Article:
“Will Labor be more successful than the Liberals in dealing with an expansionist China? It’s hard to imagine any government doing much worse than the Liberals on this issue,” write political columnist MICHAEL MOORE.
FEAR mongering works in elections. The marketing skills of Scott Morrison have really come to the fore over China.
He is busily making national security a key election issue while the Chinese sign up to a security deal with our near neighbours in the Solomon Islands. There is no apology from Scott Morrison. There are no admissions of guilt! Or failure! Or incompetence!
On the contrary. Morrison has Defence Minister Peter Dutton blasting away at the Labor Party inferring they are too close to the Chinese Communist Party and that under their stewardship the country will be in dire straits. It is yet another rehash of the 1950s “reds-under-the-beds” rhetoric from this arch-conservative minister.
The reality is that this federal government was simply lackadaisical while the industrious Chinese government managed to persuade the Solomon Islands’ Prime Minister, Manasseh Sogavare, his country would be better off with a security deal that includes support from China.
The unrest in the Solomon Islands has been going on for some time. From 2003 Australia led a multi-lateral force of police and military to quell unrest following violence in the late 1990s and a coup, which played a key role in restoring stability.
As academic Dr Mark Harrison from the University of Tasmania told Al Jazeera: “Australia completely misjudged the implications of China’s rise in the early 2010s, and the reassessment has been slow and equivocal, and still has a long way to go.”
This situation is much more about the incompetence of recent Australian governments than any immediate impact of the treaty that has been signed between the Solomon Islands and China. The government has been sitting on its hands hoping that Australia’s reputation will be enough to stave off the drive by China to be a significant influence in the Pacific.
This complacency is not recent. In 2015 Andrew Robb, as the then-Liberal minister for trade, agreed to a 99-year lease of the Port of Darwin to the Chinese. China’s “Belt and Road” initiative had already been underway for a couple of years and its expansionist intentions were on the table with investments in around 70 countries. Apparently, the Liberals were not worried about the Chinese at this point.
And now Morrison’s government stands on its high horse and argues that somehow it will be better on national security and the threat that China poses than the alternative government under Anthony Albanese.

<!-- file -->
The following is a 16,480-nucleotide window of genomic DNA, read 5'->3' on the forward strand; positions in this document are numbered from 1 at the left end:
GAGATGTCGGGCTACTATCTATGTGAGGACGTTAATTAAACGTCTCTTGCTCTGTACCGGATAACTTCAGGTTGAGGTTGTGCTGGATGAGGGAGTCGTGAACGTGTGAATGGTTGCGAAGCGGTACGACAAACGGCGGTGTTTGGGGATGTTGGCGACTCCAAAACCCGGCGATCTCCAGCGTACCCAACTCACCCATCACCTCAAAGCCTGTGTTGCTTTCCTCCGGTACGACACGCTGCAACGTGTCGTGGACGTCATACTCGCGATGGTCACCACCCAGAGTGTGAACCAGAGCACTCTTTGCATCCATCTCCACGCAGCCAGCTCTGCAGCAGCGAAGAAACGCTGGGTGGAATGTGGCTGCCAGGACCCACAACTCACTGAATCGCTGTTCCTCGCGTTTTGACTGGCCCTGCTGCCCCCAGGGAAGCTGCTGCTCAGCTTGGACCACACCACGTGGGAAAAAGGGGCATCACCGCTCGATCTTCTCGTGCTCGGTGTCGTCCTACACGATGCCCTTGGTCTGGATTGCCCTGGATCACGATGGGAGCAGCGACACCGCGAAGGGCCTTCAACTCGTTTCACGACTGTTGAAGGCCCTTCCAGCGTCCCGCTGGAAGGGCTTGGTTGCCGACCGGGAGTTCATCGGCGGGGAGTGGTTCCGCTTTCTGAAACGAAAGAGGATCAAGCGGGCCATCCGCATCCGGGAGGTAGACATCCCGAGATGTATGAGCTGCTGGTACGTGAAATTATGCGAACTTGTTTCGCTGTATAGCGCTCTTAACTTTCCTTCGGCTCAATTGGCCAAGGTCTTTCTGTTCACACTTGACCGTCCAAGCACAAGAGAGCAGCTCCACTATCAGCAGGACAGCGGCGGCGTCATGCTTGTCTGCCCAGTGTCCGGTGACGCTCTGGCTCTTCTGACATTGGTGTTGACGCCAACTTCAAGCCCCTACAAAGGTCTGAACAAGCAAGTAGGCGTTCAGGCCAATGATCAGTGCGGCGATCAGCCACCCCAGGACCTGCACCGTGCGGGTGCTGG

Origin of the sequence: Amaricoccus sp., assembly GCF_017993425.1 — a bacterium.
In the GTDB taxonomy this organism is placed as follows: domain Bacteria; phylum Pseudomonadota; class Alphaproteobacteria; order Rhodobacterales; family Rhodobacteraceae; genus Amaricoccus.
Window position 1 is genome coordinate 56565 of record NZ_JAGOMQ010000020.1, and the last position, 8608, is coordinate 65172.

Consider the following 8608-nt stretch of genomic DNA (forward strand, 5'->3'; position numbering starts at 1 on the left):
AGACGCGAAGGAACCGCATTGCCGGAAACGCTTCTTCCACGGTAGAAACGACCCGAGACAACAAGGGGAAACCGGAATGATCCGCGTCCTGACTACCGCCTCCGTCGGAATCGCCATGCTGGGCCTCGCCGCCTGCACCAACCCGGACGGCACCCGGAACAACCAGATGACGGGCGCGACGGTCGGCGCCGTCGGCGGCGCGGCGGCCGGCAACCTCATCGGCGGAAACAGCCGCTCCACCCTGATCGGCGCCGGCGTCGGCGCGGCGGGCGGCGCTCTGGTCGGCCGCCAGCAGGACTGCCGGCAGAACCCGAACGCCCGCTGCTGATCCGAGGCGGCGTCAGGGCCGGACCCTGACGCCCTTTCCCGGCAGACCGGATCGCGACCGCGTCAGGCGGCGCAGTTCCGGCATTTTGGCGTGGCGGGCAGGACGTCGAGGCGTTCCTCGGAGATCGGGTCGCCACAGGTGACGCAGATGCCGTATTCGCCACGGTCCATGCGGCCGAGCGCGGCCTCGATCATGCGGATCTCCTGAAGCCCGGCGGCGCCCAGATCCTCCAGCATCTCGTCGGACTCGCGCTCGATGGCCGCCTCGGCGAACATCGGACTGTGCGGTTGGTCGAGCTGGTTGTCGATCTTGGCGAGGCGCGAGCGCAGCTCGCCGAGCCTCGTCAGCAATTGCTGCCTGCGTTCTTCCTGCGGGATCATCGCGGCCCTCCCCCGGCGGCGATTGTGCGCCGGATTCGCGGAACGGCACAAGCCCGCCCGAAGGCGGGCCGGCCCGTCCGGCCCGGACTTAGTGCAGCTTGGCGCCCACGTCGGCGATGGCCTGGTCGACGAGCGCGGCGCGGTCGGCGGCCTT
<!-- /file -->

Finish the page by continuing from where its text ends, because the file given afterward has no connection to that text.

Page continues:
The NT were paid $506 million for the 99-year lease on the Port of Darwin by the Chinese company Landbridge. How pathetic does that sum of money seem now when the Port Darwin arrangement puts national security at much more risk than the China-Solomon Islands agreement? How pathetic does half a billion dollars sound compared to the $16 billion being spent on 72 F-35A Joint Strike Fighters. Not enough to even buy three of them!
With no anti-corruption and integrity commission there has not even been the opportunity to understand what influences were operating on Robb and what the time lines were. What we do know is that he supported the deal at the time calling it a “powerful sign” of a commercial relationship between China and Australia.
We also know that on the day preceding the 2016 federal election Robb commenced a job with Landbridge around four months after stepping down as minister. It is, therefore, unsurprising that Robb has been scathing about Australia’s deteriorating relationship with China. He blames the situation on former prime minister Malcolm Turnbull and Australia’s intelligence agencies.
With an election looming, the serious question is who will be the better manager of Australian security. Will a Labor government be more successful than the Liberals in dealing with an expansionist China?
It is hard to imagine any government doing much worse than the Liberals on this issue. They have had plenty of time to understand and take action on China since they originally came to government under Tony Abbott in 2013.
However, Morrison is in full marketing mode ready to sell ice to the Antarctic. It is a warning. Like the first casualty of war, the truth in an election campaign is established by the way in which it is framed.
Who can be trusted?
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